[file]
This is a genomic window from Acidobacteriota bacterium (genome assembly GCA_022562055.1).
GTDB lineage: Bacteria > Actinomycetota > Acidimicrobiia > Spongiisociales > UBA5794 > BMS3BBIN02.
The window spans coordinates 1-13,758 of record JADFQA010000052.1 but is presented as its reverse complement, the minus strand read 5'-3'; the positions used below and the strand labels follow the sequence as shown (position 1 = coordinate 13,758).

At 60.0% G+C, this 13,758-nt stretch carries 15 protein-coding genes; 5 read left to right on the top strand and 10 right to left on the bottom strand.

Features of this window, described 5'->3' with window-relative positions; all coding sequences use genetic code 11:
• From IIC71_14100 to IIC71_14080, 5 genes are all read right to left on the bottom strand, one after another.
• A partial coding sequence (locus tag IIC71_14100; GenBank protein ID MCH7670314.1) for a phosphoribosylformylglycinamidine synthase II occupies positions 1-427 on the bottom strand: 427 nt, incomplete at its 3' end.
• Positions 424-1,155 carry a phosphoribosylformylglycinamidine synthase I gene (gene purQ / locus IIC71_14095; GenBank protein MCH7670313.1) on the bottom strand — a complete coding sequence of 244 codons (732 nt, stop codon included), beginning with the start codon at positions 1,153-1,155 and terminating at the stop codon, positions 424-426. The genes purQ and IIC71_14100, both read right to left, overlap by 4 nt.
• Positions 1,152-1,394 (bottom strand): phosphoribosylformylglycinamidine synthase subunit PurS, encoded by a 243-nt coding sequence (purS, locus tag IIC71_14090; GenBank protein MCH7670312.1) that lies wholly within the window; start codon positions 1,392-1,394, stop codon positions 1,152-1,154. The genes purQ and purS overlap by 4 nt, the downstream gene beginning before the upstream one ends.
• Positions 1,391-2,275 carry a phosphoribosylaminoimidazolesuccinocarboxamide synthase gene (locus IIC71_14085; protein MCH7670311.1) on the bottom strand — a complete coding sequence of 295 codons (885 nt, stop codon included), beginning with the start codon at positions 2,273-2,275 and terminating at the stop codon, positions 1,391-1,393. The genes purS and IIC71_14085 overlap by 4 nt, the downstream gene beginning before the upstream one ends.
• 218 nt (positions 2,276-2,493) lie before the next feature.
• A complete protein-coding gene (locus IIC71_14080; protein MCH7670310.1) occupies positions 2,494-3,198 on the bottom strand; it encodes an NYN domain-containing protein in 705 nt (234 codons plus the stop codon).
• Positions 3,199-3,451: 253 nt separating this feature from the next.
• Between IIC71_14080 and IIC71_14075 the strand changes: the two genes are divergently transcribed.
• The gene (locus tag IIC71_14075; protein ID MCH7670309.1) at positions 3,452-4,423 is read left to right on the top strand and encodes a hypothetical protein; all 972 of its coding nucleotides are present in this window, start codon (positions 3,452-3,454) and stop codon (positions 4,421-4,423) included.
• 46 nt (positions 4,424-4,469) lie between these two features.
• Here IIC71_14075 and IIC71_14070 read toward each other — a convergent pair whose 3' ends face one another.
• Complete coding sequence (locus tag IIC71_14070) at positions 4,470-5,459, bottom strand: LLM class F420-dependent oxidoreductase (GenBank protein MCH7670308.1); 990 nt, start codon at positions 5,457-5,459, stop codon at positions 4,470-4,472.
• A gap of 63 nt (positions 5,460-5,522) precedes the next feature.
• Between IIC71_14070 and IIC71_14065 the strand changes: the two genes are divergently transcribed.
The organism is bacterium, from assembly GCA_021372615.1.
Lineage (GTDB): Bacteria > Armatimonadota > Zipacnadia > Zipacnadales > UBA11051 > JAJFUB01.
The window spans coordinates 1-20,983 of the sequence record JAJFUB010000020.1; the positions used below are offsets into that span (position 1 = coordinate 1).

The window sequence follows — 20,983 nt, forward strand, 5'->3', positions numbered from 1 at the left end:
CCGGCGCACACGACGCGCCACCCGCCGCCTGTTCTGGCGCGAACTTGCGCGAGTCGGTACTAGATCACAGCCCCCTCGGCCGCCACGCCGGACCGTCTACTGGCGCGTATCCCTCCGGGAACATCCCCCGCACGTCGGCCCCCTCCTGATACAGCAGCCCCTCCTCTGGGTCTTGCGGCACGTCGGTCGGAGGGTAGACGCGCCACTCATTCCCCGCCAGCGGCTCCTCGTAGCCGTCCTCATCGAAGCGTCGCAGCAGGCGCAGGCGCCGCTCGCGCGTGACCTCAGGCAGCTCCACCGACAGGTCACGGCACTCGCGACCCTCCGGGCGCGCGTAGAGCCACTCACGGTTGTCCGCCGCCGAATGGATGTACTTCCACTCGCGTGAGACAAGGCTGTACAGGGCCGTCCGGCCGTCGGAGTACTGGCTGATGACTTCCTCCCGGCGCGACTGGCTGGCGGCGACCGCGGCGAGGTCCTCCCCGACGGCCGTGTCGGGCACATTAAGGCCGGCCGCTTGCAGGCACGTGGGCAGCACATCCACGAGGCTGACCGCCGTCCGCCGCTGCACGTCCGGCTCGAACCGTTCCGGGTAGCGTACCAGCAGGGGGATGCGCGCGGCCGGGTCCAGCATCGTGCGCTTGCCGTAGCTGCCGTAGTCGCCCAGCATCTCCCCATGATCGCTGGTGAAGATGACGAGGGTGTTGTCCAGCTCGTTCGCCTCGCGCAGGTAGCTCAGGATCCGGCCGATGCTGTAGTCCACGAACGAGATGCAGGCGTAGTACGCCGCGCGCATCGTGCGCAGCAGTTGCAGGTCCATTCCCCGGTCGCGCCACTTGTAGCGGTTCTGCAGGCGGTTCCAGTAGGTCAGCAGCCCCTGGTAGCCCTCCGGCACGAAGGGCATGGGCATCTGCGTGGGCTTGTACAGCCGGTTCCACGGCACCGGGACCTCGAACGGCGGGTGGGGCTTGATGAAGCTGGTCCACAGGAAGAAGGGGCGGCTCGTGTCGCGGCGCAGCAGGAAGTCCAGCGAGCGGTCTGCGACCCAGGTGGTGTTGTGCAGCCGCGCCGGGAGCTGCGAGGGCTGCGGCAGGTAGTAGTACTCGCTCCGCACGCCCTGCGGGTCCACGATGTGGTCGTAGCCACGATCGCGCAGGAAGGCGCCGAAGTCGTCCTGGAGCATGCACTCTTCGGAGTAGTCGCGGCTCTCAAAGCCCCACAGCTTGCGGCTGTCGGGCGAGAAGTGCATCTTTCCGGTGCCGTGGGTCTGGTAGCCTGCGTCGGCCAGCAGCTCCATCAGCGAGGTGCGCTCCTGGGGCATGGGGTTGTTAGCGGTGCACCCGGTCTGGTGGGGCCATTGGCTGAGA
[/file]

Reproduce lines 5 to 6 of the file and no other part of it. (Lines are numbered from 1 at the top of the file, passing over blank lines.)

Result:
Features of this window, described 5'->3' with window-relative positions; all coding sequences use genetic code 11:
• From IIC71_14100 to IIC71_14080, 5 genes are all read right to left on the bottom strand, one after another.